Feeding the Soul and Saving the Pascagoula River

The Pascagoula is a beautiful place to feed the soul. Take action to save the Pascagoula from two new dams.

Whiskey Bayou, Pascagoula River. | Nancy Blue

Guest post by Nancy Blue is a part of our America’s Most Endangered Rivers® series spotlighting the Pascagoula River.

Our journey on the Pascagoula began about five years ago and our love for the river was instant. We started off by restoring a vintage houseboat, BlueByYou, which we trailer from our home to the river. We quickly marveled as to how the time we spent on the river also restored our souls. This river was giving so much to us each time we visited that we quickly began to give back. Little did we know, BlueByYou would become a workhorse vessel for our adventure in river stewardship. Over the years, we have independently picked up, hauled home, and disposed of approximately 20 tons of river trash.

We have spent many hours enjoying the natural habitat of the peaceful cypress swamps. The serene mirror images of reflections in the water of the sky, swamps, and marshes are forever in our minds. After navigating our way through raging flood waters, we gained more respect for the power of the river.

BlueByYou | Nancy Blue
BlueByYou | Nancy Blue

We have seen many wonders on this river. A pair of Bald Eagles in a downward spiral locking their talons in their mating ritual. Ospreys and Great Horned Owls nesting then caring for their young. Alligators peeping out of the water and sunning on the banks. American White Pelicans migrating for the winter. These are just a few of our favorite things.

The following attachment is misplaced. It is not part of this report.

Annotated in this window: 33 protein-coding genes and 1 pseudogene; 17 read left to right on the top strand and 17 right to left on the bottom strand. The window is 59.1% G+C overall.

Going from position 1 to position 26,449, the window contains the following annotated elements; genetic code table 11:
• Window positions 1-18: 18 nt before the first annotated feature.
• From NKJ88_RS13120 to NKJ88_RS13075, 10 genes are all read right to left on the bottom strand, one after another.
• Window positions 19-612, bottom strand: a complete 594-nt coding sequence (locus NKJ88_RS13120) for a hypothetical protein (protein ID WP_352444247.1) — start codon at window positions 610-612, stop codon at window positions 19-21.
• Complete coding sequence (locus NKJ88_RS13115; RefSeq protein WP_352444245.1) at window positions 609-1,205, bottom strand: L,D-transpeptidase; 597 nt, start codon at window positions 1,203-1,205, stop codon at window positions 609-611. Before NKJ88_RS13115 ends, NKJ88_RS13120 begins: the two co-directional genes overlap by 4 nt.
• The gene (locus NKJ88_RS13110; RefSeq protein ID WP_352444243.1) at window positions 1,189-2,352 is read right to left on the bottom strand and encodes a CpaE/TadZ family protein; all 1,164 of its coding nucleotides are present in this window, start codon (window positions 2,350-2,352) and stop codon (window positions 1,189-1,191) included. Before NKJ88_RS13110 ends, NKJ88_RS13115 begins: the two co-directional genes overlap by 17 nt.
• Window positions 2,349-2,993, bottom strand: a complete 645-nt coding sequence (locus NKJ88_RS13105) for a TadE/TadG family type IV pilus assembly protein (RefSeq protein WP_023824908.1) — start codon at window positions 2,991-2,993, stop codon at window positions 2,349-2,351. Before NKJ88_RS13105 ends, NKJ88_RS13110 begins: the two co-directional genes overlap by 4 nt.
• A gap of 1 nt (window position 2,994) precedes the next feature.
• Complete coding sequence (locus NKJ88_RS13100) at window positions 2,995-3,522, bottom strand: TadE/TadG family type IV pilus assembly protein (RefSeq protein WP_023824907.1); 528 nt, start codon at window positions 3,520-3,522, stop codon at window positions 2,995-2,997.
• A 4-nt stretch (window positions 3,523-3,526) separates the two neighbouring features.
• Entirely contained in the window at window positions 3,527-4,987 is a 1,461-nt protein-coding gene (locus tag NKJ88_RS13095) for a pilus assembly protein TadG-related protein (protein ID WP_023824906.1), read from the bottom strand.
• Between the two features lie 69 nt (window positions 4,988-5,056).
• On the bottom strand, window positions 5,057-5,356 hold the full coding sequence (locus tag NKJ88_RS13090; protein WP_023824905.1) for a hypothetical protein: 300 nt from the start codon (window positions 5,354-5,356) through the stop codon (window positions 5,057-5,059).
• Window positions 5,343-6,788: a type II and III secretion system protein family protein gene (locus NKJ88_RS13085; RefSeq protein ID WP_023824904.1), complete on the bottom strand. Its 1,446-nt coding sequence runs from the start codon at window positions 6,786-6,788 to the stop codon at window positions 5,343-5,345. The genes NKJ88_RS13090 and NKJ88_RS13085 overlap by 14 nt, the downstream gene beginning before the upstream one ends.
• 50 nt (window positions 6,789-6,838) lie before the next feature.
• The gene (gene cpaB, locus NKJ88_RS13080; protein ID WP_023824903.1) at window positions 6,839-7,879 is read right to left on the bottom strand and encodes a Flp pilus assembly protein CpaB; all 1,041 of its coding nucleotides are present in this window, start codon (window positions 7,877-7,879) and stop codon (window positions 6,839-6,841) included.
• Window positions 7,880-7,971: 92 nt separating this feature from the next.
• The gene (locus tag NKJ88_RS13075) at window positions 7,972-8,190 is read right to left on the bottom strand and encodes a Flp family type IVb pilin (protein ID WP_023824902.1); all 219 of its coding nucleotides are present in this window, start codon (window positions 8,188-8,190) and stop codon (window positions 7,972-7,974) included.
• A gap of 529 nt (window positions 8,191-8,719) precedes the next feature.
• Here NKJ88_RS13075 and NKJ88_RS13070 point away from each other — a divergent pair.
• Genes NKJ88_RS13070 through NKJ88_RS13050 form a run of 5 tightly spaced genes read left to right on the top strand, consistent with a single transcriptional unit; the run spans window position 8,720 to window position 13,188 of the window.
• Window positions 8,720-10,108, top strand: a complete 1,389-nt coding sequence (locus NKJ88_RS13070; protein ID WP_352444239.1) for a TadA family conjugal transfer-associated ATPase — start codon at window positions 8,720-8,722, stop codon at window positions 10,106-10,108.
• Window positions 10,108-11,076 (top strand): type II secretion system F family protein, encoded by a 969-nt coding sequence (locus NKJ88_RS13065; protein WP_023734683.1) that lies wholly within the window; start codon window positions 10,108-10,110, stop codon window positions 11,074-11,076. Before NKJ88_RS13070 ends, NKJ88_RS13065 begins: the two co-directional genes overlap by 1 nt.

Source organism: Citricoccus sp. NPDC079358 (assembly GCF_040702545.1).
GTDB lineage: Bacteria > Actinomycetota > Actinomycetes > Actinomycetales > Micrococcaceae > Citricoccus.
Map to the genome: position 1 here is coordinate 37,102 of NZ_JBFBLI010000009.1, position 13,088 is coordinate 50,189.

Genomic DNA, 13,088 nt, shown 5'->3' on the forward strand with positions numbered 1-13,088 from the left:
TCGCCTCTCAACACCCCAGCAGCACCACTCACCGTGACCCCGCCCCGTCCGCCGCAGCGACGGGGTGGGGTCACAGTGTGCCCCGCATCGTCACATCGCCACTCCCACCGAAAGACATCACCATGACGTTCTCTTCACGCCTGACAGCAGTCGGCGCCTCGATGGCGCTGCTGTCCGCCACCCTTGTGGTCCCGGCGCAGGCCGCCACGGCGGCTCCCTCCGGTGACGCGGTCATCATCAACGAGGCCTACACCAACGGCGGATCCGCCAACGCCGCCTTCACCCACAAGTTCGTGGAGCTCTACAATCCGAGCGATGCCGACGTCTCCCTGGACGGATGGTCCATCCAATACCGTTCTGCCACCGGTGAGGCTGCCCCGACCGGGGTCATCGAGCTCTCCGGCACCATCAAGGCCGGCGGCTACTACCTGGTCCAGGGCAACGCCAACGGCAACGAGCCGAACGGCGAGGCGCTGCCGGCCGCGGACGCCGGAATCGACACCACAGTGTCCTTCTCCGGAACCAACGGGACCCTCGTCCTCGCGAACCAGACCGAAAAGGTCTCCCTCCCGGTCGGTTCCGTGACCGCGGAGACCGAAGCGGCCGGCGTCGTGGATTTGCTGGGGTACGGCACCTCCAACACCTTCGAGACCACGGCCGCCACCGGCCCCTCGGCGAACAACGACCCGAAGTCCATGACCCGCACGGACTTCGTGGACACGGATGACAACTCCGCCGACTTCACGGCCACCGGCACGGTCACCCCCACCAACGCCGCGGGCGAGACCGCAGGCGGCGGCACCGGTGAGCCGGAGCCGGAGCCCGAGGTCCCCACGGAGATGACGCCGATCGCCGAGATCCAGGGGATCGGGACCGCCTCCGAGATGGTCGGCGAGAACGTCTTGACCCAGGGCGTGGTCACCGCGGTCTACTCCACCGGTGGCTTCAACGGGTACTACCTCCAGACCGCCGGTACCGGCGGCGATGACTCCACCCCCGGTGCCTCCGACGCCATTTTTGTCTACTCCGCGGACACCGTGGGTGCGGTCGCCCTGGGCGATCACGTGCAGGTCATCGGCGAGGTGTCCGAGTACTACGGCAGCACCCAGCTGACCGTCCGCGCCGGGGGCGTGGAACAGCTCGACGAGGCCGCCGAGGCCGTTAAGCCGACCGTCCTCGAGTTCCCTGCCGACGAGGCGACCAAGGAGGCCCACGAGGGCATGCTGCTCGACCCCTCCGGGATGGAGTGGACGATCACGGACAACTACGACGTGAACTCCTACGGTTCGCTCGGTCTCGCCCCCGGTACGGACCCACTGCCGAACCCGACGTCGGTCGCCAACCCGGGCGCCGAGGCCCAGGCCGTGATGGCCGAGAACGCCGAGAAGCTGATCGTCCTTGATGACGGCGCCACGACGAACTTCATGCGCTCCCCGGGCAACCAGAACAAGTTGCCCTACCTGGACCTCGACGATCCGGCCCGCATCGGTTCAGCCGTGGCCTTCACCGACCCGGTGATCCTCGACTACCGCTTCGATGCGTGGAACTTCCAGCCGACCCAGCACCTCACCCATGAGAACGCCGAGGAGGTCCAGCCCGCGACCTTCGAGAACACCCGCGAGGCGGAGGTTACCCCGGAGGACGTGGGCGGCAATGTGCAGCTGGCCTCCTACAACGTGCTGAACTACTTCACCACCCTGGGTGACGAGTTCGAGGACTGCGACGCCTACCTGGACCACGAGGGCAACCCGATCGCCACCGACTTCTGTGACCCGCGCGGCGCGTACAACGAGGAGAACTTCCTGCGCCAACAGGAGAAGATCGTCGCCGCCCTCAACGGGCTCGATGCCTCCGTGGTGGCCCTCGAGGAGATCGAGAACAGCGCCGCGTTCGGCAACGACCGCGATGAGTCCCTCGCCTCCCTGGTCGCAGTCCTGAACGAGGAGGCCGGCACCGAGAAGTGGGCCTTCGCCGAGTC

The Lake George project that would dam the Pascagoula River tributaries Little Cedar Creek and Big Cedar Creek is unfathomable. There will be huge impacts to the wetlands and streams. Big Cedar Creek is a direct tributary of the Pascagoula. The river and creek provide habitat for common species and those of special concern, including the Gulf sturgeon, striped bass, pearl darter, Alabama shad, yellow-blotched map turtles, numerous species of rare mussels, and gopher tortoises.

The remarkable experience of the Pascagoula River is as close to being an unspoiled, resilient wilderness as imaginable for this area. The Pascagoula River is truly a local and national treasure. Please join us in our efforts to eliminate this current threat.

Nancy and her husband Rick are local residents and river stewards living in the Pascagoula River watershed.

3 responses to “Feeding the Soul and Saving the Pascagoula River

  1. Do Rick and Nancy Blue have a website re Pascagoula River? I am writing a song about “The Singing River “ and planning to record in my childhood home of Muscle Shoals Alabama.

  2. Why does the Corps feel it is necessary to dam these rivers? What mitigation efforts do they propose to protect wildlife from the effects of the dams? Have you involved your Congressmen in this issue? If the Corps is set on this course, can the dams be leveraged to bring new unprotected land under the ownership of the US Wilfife Service (one loss, one win)?

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